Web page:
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Is Al Qaeda Iranian? - ASHARQ AL-AWSAT English Archive
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For years we have been reading about a group affiliated to Al Qaeda that fled Kandahar for Iran following the 2001 US invasion of Afghanistan. This story was not credible for one important reason: Al Qaeda is a militant Sunni organization that considers the Shia non-believers, whilst [on the other hand] the Iranian regime is a militant Shia regime. However two years later a bombing took place in Riyadh, and wire-tapping evidence revealed that instructions for this attack were given by none other than Saif al-Adel, an Al Qaeda commander rumoured to have fled to Iran. This call was also shown to have originated from Iran.

According to information released at the time, Iran did not deny that members of Al Qaeda were present on its soil, but it said that these members were being detained, and the regime claimed that it had no knowledge of how they were able to implement this operation from afar.

During the following years, the story has been clarified as a result of cooperation between Iran and Al Qaeda, despite the fact that the leaders of the militant Sunni [Al Qaeda] organization continue to incite against the Shia, and despite Iran expressing a hostile attitude towards Al Qaeda, particularly during the most recent bloody events in Iraq. Intermediary parties have concrete evidence of cooperation between the Iranian regime and the militant [Al Qaeda] organization. The reason [behind this cooperation] is logical as both parties share Arab and Western enemies.

The secrecy surrounding the Al Qaeda organization means that all the rumours about it are potentially true; that it is an organization being used by the intelligence apparatus, or a front through which operations are conducted, or a political tool, or a pretext for enmity, aggression, and hatred, and so on.

However Al Qaeda is a real and present organization and its crimes are spreading not just in the West, but also throughout the Islamic world, from Indonesia to Morocco. However the accumulation of [new] information necessitates the re-studying of history, even prior to the events of 11 September. Al Qaeda now seems to resemble those left-wing organizations in the seventies, which were like storefronts rented out by other [larger] organizations in the region for their own purposes. Abu Nidal was a commander who worked towards his own goals, whereas his fighters were loyal to the movement’s doctrine, but ultimately unaware of the truth.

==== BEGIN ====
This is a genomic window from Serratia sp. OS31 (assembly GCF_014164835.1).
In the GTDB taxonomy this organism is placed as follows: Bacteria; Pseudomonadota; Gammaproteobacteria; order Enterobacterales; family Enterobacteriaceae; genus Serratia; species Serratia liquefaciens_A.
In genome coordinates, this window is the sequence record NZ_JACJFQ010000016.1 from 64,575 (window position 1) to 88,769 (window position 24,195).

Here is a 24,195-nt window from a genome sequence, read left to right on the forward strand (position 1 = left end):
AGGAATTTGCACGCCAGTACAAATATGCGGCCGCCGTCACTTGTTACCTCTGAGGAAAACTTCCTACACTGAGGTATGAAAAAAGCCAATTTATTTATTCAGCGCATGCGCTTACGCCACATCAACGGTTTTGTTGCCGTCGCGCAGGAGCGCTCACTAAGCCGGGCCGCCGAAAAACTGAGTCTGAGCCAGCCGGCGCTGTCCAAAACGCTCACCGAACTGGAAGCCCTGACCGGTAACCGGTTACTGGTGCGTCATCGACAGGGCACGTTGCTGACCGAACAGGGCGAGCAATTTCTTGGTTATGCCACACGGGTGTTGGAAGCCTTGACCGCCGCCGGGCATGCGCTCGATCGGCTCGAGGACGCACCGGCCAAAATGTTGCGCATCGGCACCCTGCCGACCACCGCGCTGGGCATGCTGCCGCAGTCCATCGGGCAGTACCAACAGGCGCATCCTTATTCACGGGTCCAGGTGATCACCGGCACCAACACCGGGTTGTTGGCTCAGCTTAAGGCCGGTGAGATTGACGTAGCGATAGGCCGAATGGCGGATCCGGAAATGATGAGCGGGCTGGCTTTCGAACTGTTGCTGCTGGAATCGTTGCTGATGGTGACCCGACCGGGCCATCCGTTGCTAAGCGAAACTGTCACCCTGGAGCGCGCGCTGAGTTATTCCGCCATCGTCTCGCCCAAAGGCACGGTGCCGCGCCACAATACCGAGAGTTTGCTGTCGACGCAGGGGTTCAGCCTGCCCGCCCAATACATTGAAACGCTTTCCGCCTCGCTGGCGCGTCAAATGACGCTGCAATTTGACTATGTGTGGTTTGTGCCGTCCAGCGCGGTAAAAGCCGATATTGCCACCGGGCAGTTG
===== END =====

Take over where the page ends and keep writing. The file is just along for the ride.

The story of Saif al-Adel fleeing Kandahar for Iran, with 13 members of his brother-in-law Abu al-Walid’s family, along with Saad Bin Laden and a number of other fighters is an important chapter that requires a re-writing of the [accepted] history of Al Qaeda.

Al Qaeda has become, or perhaps was originally nothing more than an organization founded by the Iranians, or at the very least they [the Iranians] contributed to it later. This clarifies many ambiguities, particularly with regards to the readiness of the organization, and its planning and operational capabilities. The only dilemma is that many people find it difficult to believe that Sunni extremists can work with Shia extremists. For purely sectarian reasons, it would be practically impossible for Al Qaeda’s fighters to accept Iranian involvement in their activities had they been aware of this, however many of these activities took place via intermediaries, such as when Al Qaeda fighters were being sent over to Iraq to fight [against the US forces] over a period of five years.

There are many stories now that attest to the ignorance of these young men [who were sent to fight in Iraq] and who were unaware that those who received them and sent them to Iraq were intelligence officers pretending to be Al Qaeda commanders, and who ran such activities on behalf of the [Al Qaeda] organization.

The picture seems clearer, Al Qaeda is a real organization but with mixed leadership, and it is carrying out operations that serve two sides, but particularly the Iranian side which is experienced in managing several wings within Arab organizations and militias such as Hezbollah, Hamas, and others. The new chapter [in Al Qaeda’s history] is the battle in Yemen, and this is currently taking place on two fronts, a battle with the Iran-affiliated Houthi rebellion, and a battle with Al Qaeda whose fighters also admit they are being managed from Iran.

Abdulrahman Al-Rashed

Abdulrahman Al-Rashed

Abdulrahman Al-Rashed is the former general manager of Al-Arabiya television. He is also the former editor-in-chief of Asharq Al-Awsat, and the leading Arabic weekly magazine Al-Majalla. He is also a senior columnist in the daily newspapers Al-Madina and Al-Bilad. He has a US post-graduate degree in mass communications, and has been a guest on many TV current affairs programs. He is currently based in Dubai.

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